"(b) The purposes of the Alabama Administrative Procedure Act are: "(1) To provide legislative oversight of powers and duties delegated to administrative agencies; "(2) To increase public accountability of administrative agencies; "(3) To simplify government by assuring a uniform minimum procedure to which all agencies will be held in the conduct of their most important functions; "(4) To increase public access to governmental information; "(5) To increase public participation in the formulation of administrative rules; "(6) To increase the fairness of agencies in their conduct of contested case proceedings; and "(7) To simplify the process of judicial review of agency action as well as increase its ease and availability. "In accomplishing its objectives, the intention of this chapter is to strike a fair balance between these purposes and the need for efficient, economical and effective government administration. "(c) This chapter is not meant to alter the substantive rights of any person or agency. Its impact is limited to procedural rights with the expectation that better substantive results will be achieved in the everyday conduct of state government by improving the process by which those results are attained."

Section 41-22-25 states that the Administrative Procedure Act "shall be construed broadly to effectuate its purposes."

One of the stated purposes of the Administrative Procedure Act as a whole, and of § 41-22-16 in particular, is to ensure that final administrative decisions in contested cases are not unreasonably delayed. Timely administrative decisions inure to the benefit of everyone concerned. Timely decisions also "increase public accountability of administrative agencies" (§ 41-22-2(b)(2)); "simplify government by assuring a uniform minimum procedure" (§ 41-22-2(b)(3)); "increase the fairness of agencies in their conduct of contested case proceedings" (§ 41-22-2(b)(6)); and "simplify the process of judicial review of agency action as well as increase its ease and availability" (§ 41-22-2(b)(7)). In other words, the 30-day provision in § 41-22-16(a) relates to the very essence of one of the primary objects the legislature sought to achieve by enacting the Administrative Procedure Actthe issuance of final administrative decisions within a reasonable time. See Mobile County Republican Executive Committee v. Mandeville, 363 So. 2d 754, 757 (Ala.1978) ("The distinction between a mandatory provision [in a statute] and one which is only directory is that when the provision of [the] statute is the essence of the thing to be done, it is mandatory.") Therefore, we conclude that in § 41-22-16(a), the word "shall" is mandatory.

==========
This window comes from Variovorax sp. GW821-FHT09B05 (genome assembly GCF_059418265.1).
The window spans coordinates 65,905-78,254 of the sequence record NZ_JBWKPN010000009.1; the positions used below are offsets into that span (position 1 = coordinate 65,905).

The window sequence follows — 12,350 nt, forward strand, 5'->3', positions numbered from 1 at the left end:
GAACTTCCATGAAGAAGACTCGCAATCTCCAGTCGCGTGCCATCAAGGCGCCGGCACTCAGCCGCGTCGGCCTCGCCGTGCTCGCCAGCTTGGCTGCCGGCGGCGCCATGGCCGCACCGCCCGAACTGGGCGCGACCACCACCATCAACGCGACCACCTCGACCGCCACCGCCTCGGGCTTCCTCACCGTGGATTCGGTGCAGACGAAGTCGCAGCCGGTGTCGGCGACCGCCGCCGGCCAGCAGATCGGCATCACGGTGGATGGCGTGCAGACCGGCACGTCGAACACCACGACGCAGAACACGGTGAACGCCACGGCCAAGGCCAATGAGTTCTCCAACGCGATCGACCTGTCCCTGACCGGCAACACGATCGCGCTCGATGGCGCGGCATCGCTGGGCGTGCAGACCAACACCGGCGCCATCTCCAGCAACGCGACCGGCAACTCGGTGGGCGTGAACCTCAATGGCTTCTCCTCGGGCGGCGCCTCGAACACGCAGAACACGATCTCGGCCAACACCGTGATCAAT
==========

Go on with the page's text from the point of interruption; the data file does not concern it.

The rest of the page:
Nixon contends that the 30-day provision in § 41-22-16(a) is not only mandatory but also jurisdictional. We agree that the word "shall" is mandatory; however, the record before us contains nothing to indicate that the legislature intended to deprive the hearing officer of jurisdiction if the officer did not render a final order within 30 days after concluding the hearing. Section 41-22-20(f), specifically states:

"Unreasonable delay on the part of an agency in reaching a final decision [i.e., failure to render an order within 30 days after the hearing is concluded] shall be justification for any person whose rights, duties, or privileges are adversely affected by such delay to seek a court order compelling action by the agency."